Wednesday, June 24, 2009

Abstract Words

I posted a response to this discussion on the means-end dichotomy.
nirgrahamUK: ? its 4 and a half big font pages.Thank you, though not for the link. I read Human Action from beginning to end.

I mean "thank you", for demonstrating that I had not written what I meant clearly enough. Thank you for showing that I had communicated my thoughts poorly.

You have done an important thing. You have demonstrated that you have terminological differences than me. I had probably used the word "axiom" an a way differently that you had interpreted it. Thank you for taking note of the different interpretations of the words I wrote.

I will write more carefully next time. I will not just write a few sentences to explain my thoughts. I understand the impossibility to express what I had meant with those meager sentences. I learned that no one could write understandable text in philosophy, without expressing each detail in several paragraphs or even pages. Philosophy, which deals with extremely abstract ideas, will inevitably have terminological problems.

More concrete ideas, such as a "pencil", have no definitional conflicts. Almost everyone has the same definitions for "pencil", "chair", and "table". But not so with more abstract ideas, such as "state", "nature", "aggression", "subjectivism", and "objectivism". For example, libertarians commonly define a "state" as a "monopoly of violence funded by taxation". Meanwhile, brainwashed statists defines the "state" as "a beneficial institution that provides services for the population." Generally, the more abstract the idea, the more conflicts over its definition.

Philosophy, ethics, and logic have a lot of abstract ideas. Therefore, those topics would probably have a potential significant amount of terminological differences. This thread itself deals with ethics. Therefore, this thread will, and has, suffered from semantic problems.

Unfortunately, as I mentioned above, I could clearly write my thoughts clearly only if I expanded my writing. I must write several paragraphs or pages to express an idea clearly, not just in a few meager sentences.

However, we all hate to write long forum posts. As we all know, some readers do not enjoy going through long posts, because it consumes too much time.

Abstract topics, such as philosophy, ethics, and logic, make a lot of trouble in forums. Why? Because that we cannot clarify our semantics in a few sentences. It requires several paragraphs or pages to resolve a single definition.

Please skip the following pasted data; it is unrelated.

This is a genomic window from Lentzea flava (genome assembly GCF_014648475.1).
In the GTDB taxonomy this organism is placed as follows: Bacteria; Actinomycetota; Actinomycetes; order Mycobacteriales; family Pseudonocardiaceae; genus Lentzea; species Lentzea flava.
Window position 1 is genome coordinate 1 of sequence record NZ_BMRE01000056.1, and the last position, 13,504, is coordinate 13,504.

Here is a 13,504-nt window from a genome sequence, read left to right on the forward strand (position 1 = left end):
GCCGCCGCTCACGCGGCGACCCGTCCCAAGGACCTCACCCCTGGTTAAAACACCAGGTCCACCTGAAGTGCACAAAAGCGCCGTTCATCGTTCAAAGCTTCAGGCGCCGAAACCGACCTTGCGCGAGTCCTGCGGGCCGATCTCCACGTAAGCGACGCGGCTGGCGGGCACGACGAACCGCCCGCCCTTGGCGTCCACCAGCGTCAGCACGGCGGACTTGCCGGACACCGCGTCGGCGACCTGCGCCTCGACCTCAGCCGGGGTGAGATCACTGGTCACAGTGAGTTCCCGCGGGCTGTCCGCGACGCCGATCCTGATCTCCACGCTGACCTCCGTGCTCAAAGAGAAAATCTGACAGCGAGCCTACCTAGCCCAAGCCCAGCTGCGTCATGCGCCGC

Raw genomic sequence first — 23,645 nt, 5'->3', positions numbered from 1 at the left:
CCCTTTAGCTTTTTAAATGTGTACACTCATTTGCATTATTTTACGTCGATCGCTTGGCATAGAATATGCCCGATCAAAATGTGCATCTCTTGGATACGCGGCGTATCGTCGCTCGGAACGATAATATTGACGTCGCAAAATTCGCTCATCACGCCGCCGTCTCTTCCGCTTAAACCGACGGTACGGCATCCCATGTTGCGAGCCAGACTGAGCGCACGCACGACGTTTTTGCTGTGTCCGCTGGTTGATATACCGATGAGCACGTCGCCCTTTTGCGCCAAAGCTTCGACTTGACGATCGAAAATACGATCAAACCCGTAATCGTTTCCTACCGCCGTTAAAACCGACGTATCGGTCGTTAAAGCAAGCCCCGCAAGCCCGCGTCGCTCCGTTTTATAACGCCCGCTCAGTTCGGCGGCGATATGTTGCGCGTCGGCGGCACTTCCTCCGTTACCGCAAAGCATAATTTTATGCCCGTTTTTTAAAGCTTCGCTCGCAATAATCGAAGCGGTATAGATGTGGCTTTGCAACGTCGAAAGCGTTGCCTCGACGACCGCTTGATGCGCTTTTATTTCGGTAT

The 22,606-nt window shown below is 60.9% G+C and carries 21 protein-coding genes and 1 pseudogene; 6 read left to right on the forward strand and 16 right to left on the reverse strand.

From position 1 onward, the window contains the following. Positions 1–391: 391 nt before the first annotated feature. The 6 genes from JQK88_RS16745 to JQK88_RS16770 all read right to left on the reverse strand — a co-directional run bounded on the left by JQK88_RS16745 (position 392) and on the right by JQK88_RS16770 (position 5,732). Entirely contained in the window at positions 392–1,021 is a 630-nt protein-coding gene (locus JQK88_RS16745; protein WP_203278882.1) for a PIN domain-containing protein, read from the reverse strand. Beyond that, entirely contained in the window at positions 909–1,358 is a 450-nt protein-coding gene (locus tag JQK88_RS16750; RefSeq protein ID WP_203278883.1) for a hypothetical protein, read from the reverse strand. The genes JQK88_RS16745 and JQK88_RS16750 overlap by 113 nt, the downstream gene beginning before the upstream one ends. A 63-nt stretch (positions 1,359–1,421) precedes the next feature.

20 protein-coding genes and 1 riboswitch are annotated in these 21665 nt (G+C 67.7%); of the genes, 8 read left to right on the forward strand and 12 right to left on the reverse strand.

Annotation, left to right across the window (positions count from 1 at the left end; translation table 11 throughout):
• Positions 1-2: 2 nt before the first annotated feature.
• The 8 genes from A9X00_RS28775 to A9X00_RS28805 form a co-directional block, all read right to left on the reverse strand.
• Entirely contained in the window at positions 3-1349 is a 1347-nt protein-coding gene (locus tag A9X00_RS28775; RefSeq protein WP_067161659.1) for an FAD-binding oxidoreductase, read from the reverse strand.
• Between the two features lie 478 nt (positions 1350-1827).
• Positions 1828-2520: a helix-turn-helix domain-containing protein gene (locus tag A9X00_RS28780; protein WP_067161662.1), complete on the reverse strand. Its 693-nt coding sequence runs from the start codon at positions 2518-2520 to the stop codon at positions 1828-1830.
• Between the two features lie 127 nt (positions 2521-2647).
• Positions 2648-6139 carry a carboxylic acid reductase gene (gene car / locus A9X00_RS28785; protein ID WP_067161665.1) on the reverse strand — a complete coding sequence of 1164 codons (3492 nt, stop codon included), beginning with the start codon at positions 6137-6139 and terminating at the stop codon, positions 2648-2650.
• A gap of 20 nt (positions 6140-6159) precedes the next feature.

Some members of this forum shortcut their communication. They write their ideas and critiques only in a few sentences. As we know, this will only make the text ambiguous to other members. These members think that they will save time by writing a few sentences for each idea. They think that they will save the time by not tediously going through several paragraphs or pages to describe each idea.

Wrong! This will only waste more time than doing it in the verbose way. Ambiguous text only bait irrelevant responses, strawmans, and red herrings. In addition, shortcutting their communication will only bait others to badly interpret the text, thus cause threads to go off topic. These threads will get boring, and will eventually end that way. Without a long post clarifying the terminology, those debates will never resolve.

This has happened to my long comments at blogs such as Polycentric Order. This has happened to my long posts here.

Because of this, I usually ignore debating philosophy, ethics, and logic within these forums.

I have now finished typing the first half of my post. In the second half, I will clarify what I had meant in my last post.


nirgraham said...

no, i dont think so. axiom is axiom.
don't see the room for confusion there

Groucho Engels said...

Do you think that it's immensely counter-productive to automatically assume that those who disagree with you are brainwashed? There are professional philosophers who have laid out their case for why the state is a beneficial institution with careful thorough explanation of their reasoning. They may be wrong, you may disagree with them, but they are not brainwashed.